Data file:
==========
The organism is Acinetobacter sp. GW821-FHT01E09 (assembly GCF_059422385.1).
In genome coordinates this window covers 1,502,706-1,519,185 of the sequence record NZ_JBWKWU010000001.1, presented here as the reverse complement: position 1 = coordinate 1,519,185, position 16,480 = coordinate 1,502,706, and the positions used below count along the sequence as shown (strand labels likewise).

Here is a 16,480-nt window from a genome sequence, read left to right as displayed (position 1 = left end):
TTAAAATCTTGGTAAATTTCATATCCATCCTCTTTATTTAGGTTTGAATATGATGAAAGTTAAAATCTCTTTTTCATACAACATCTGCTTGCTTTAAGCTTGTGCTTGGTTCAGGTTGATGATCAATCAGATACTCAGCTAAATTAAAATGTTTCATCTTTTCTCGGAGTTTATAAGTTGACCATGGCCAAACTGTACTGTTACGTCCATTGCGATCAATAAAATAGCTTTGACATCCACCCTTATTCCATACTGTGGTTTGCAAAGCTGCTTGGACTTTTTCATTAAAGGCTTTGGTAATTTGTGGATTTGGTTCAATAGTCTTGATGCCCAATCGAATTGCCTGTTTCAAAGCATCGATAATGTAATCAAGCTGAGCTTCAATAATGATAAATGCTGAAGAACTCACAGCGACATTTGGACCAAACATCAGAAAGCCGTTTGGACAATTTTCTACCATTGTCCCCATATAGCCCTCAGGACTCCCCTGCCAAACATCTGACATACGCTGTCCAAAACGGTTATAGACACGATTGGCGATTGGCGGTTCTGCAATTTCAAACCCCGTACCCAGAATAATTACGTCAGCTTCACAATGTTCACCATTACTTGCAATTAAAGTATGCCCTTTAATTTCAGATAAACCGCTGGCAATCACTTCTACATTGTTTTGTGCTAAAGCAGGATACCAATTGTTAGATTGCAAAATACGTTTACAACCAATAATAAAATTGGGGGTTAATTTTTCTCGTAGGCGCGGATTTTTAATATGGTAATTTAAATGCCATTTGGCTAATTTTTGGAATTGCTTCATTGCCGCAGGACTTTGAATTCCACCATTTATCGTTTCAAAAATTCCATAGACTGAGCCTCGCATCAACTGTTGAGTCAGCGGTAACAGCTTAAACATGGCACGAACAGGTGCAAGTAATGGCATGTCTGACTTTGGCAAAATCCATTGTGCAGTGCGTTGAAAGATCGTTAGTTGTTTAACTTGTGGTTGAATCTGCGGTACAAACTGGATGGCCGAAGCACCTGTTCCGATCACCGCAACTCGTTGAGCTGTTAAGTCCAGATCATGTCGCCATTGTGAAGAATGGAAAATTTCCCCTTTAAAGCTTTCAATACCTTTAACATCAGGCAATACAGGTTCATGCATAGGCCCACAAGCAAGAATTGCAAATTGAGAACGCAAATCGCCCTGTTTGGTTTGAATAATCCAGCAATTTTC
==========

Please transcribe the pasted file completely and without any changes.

The organism is Acinetobacter sp. GW821-FHT01E09 (assembly GCF_059422385.1).
In genome coordinates this window covers 1,502,706-1,519,185 of the sequence record NZ_JBWKWU010000001.1, presented here as the reverse complement: position 1 = coordinate 1,519,185, position 16,480 = coordinate 1,502,706, and the positions used below count along the sequence as shown (strand labels likewise).

Here is a 16,480-nt window from a genome sequence, read left to right as displayed (position 1 = left end):
TTAAAATCTTGGTAAATTTCATATCCATCCTCTTTATTTAGGTTTGAATATGATGAAAGTTAAAATCTCTTTTTCATACAACATCTGCTTGCTTTAAGCTTGTGCTTGGTTCAGGTTGATGATCAATCAGATACTCAGCTAAATTAAAATGTTTCATCTTTTCTCGGAGTTTATAAGTTGACCATGGCCAAACTGTACTGTTACGTCCATTGCGATCAATAAAATAGCTTTGACATCCACCCTTATTCCATACTGTGGTTTGCAAAGCTGCTTGGACTTTTTCATTAAAGGCTTTGGTAATTTGTGGATTTGGTTCAATAGTCTTGATGCCCAATCGAATTGCCTGTTTCAAAGCATCGATAATGTAATCAAGCTGAGCTTCAATAATGATAAATGCTGAAGAACTCACAGCGACATTTGGACCAAACATCAGAAAGCCGTTTGGACAATTTTCTACCATTGTCCCCATATAGCCCTCAGGACTCCCCTGCCAAACATCTGACATACGCTGTCCAAAACGGTTATAGACACGATTGGCGATTGGCGGTTCTGCAATTTCAAACCCCGTACCCAGAATAATTACGTCAGCTTCACAATGTTCACCATTACTTGCAATTAAAGTATGCCCTTTAATTTCAGATAAACCGCTGGCAATCACTTCTACATTGTTTTGTGCTAAAGCAGGATACCAATTGTTAGATTGCAAAATACGTTTACAACCAATAATAAAATTGGGGGTTAATTTTTCTCGTAGGCGCGGATTTTTAATATGGTAATTTAAATGCCATTTGGCTAATTTTTGGAATTGCTTCATTGCCGCAGGACTTTGAATTCCACCATTTATCGTTTCAAAAATTCCATAGACTGAGCCTCGCATCAACTGTTGAGTCAGCGGTAACAGCTTAAACATGGCACGAACAGGTGCAAGTAATGGCATGTCTGACTTTGGCAAAATCCATTGTGCAGTGCGTTGAAAGATCGTTAGTTGTTTAACTTGTGGTTGAATCTGCGGTACAAACTGGATGGCCGAAGCACCTGTTCCGATCACCGCAACTCGTTGAGCTGTTAAGTCCAGATCATGTCGCCATTGTGAAGAATGGAAAATTTCCCCTTTAAAGCTTTCAATACCTTTAACATCAGGCAATACAGGTTCATGCATAGGCCCACAAGCAAGAATTGCAAATTGAGAACGCAAATCGCCCTGTTTGGTTTGAATAATCCAGCAATTTTC